This wonderful article in the August 2008 Friends Journal came from Lynn Fitz-Hugh. By sharing this with you, friend, I reinforce it for myself. Steven Covey called this "third-party teaching," meaning you learn something better if you learn it with the intent of sharing it. So I invite you to read what follows with the intent of sharing it with someone else.
13. When someone else is disappointed or angry with us, this does not mean we are bad or unworthy. "We may have been told this in the past, and therefore this feeling may readily rear its head. It actually just means the other person is having a lot of strong and perhaps complex feelings. It is a good idea to care about others' feelings, but when we start operating/speaking out of guilt or shame, we are now actually having a competing upset that steals the attention from the person who was originally upset. Once two people are upset, the whole thing becomes a much larger mess."
Rarely do I feel bad or unworthy, thanks to God
14. Dragging other people in by trying to convince them of our point of view or trying to get others to choose sides just makes the conflict bigger and worse. "As a result, this causes pain in additional people and is another reason for the person with whom we are in conflict to be angry with us. it is one thing to ask someone to process feelings with us (ideally someone who does not know the person) or to speak without identifying the person. But it is quite another thing to 'compile a case together' or confirm each others's negative feelings."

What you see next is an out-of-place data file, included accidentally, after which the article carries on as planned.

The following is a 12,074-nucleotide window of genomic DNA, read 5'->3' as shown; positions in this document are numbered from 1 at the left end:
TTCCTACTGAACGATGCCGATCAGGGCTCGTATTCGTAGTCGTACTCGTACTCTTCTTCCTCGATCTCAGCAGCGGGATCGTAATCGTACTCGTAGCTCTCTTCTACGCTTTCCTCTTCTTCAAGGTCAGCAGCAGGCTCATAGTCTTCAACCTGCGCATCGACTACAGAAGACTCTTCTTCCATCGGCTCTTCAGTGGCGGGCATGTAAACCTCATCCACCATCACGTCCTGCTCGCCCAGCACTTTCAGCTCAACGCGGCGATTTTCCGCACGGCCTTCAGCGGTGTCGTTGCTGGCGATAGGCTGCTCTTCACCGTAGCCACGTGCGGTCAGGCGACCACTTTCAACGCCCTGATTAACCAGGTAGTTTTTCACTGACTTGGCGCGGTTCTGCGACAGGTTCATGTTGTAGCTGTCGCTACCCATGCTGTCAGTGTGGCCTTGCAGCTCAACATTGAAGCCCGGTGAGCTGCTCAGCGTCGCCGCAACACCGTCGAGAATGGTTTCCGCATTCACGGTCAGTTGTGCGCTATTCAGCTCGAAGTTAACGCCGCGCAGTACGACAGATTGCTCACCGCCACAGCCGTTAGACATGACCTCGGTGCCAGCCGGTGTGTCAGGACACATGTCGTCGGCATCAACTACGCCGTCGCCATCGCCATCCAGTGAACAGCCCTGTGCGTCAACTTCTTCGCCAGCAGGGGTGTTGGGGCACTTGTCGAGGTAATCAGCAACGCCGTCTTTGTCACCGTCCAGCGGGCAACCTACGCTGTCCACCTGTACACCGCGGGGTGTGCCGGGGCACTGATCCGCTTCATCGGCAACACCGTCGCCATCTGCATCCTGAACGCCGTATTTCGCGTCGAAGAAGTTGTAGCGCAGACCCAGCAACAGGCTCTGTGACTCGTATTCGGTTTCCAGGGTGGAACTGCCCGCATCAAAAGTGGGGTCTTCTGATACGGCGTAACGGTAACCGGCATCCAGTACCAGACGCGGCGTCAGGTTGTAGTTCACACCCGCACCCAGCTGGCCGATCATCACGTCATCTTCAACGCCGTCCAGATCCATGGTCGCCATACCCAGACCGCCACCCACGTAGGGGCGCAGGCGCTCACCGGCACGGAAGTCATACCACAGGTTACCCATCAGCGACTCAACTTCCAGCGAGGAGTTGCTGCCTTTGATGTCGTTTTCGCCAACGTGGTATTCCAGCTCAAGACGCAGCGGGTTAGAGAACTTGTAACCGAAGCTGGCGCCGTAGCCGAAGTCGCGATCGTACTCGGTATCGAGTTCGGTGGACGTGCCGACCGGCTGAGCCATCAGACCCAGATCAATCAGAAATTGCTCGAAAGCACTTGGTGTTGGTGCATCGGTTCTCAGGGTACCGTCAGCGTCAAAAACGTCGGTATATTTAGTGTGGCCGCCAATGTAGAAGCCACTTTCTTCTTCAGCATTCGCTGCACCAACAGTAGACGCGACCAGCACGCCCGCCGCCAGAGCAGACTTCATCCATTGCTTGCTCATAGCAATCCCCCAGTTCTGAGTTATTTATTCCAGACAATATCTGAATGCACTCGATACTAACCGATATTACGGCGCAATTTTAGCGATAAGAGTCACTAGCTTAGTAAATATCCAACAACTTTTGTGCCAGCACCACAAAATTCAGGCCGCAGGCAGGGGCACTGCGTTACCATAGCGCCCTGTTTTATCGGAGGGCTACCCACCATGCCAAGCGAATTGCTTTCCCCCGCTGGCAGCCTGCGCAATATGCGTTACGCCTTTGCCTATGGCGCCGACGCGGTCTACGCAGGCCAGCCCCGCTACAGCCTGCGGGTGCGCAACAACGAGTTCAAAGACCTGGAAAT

Wait, wait, don't nations (especially ours) do exactly this with other nations? Hmmm, this warrants some contemplation. Anyone want to help?
15. When we direct all of our actions towards trying to prevent another person from feeling a certain way (angry, hurt, disappointed) we find ourselves caught in co-dependent emotional caretaking. "We need to redirect our attention toward how we are feeling, what our needs are, and how we feel about our own behavior."
Amen Amen Amen Amen Amen
Two more installments, and we'll have all 21 steps presented. I peaked ahead: 17 is a no-brainer, and 21 is a snap for me. Good, that means I can work harder on other steps. Today I think it will be #10, and look for what each person I relate to (in conflict or otherwise) can teach me. And I will share it.
Peace to you. Personally.
1 year ago